This image provided by Walt Disney Co. shows Disney+ on a tablet. The Burbank entertainment company on Thursday laid out its streaming strategy for investors. (Disney)
Ryan Faughnder and Meg James
Walt Disney Co. pulled back the curtain on its highly anticipated streaming service Disney+, revealing key details about what content will be available on the app, including Disney classics and original shows and movies.
Disney’s new service will launch Nov. 12 and cost $6.99 a month, Kevin Mayer, head of Disney’s direct-to-consumer business, said Thursday at a long-awaited investor day at the company’s Burbank headquarters.
Disney gave investors the first real glimpse into the company’s streaming strategy, which is fueled by a cadre of powerful franchises such as Marvel, “Star Wars,” Pixar and “High School Musical.” Wall Street and entertainment industry figures have been eager to learn moreabout Disney’s secretive plans.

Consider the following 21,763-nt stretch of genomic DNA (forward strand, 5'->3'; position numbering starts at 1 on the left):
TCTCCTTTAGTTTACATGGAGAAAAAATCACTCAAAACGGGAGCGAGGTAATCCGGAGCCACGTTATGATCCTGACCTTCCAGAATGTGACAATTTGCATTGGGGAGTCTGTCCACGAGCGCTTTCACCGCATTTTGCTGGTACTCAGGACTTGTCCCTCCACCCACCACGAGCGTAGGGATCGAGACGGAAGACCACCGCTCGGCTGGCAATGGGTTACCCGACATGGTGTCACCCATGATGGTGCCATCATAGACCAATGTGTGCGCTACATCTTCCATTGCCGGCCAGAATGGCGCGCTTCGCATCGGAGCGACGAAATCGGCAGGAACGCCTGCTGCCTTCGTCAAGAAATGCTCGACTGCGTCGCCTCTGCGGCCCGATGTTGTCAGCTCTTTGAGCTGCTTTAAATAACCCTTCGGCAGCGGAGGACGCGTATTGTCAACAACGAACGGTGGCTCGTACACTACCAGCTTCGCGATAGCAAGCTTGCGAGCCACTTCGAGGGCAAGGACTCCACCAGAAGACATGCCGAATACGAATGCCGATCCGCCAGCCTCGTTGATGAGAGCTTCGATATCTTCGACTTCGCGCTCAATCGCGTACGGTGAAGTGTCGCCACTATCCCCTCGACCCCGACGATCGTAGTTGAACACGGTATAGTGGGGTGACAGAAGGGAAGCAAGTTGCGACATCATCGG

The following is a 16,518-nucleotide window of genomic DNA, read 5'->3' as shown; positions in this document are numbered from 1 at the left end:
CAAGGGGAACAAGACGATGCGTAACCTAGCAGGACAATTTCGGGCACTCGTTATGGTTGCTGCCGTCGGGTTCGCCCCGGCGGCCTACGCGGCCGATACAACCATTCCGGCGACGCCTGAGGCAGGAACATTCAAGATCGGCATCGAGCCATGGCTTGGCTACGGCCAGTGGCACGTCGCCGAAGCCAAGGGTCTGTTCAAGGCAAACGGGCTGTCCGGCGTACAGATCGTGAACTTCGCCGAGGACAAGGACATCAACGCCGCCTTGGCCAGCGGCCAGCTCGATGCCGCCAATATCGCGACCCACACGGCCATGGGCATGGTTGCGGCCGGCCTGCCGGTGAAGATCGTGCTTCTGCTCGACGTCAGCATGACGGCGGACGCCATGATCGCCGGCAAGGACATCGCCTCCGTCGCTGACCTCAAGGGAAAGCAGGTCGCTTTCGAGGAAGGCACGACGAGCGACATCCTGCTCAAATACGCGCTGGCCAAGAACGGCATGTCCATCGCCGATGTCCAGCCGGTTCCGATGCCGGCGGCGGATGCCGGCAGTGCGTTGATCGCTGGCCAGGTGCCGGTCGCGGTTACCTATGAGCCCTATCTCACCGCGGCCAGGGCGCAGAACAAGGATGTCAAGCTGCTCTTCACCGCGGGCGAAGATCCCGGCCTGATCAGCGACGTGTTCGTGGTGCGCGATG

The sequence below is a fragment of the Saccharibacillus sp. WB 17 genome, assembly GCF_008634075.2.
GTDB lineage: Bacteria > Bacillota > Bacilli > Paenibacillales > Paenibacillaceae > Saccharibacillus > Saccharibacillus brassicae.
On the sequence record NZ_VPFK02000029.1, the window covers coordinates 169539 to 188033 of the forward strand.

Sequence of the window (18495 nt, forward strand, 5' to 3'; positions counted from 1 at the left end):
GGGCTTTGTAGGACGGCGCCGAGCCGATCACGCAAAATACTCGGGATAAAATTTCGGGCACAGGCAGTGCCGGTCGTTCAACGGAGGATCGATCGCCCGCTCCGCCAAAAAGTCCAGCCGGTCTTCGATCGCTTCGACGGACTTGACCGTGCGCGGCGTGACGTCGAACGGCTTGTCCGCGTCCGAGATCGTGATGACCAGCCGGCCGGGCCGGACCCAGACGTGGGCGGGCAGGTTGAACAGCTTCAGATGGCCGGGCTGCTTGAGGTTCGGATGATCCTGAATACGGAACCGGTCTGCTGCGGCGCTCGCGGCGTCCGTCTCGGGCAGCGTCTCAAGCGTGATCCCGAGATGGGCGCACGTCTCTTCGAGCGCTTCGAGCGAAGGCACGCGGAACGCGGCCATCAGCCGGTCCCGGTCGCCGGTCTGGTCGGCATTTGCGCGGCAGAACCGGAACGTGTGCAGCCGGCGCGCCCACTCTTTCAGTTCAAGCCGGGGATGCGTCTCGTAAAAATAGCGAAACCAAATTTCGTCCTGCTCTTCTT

The Disney+ app is an attempt to compete with Netflix Inc. and others in the streaming arena as audiences increasingly turn to online services for their entertainment. Disney+ is part of Chairman and Chief Executive Bob Iger’s broader strategy to adapt to changes in the media landscape, as people increasingly eschew traditional cable television packages and expect more films available in the home.
The investor day comes less than a month after Disney completed its $71.3-billion acquisition of 21st Century Fox, including its movie and TV studios, cable networks including FX and FXX, international television properties and Fox’s 30% stake in Hulu, giving Disney 60% of the streaming service. The deal was largely driven by Iger’s desire to own more intellectual property to compete with streamers that are spending billions each year on their own original content.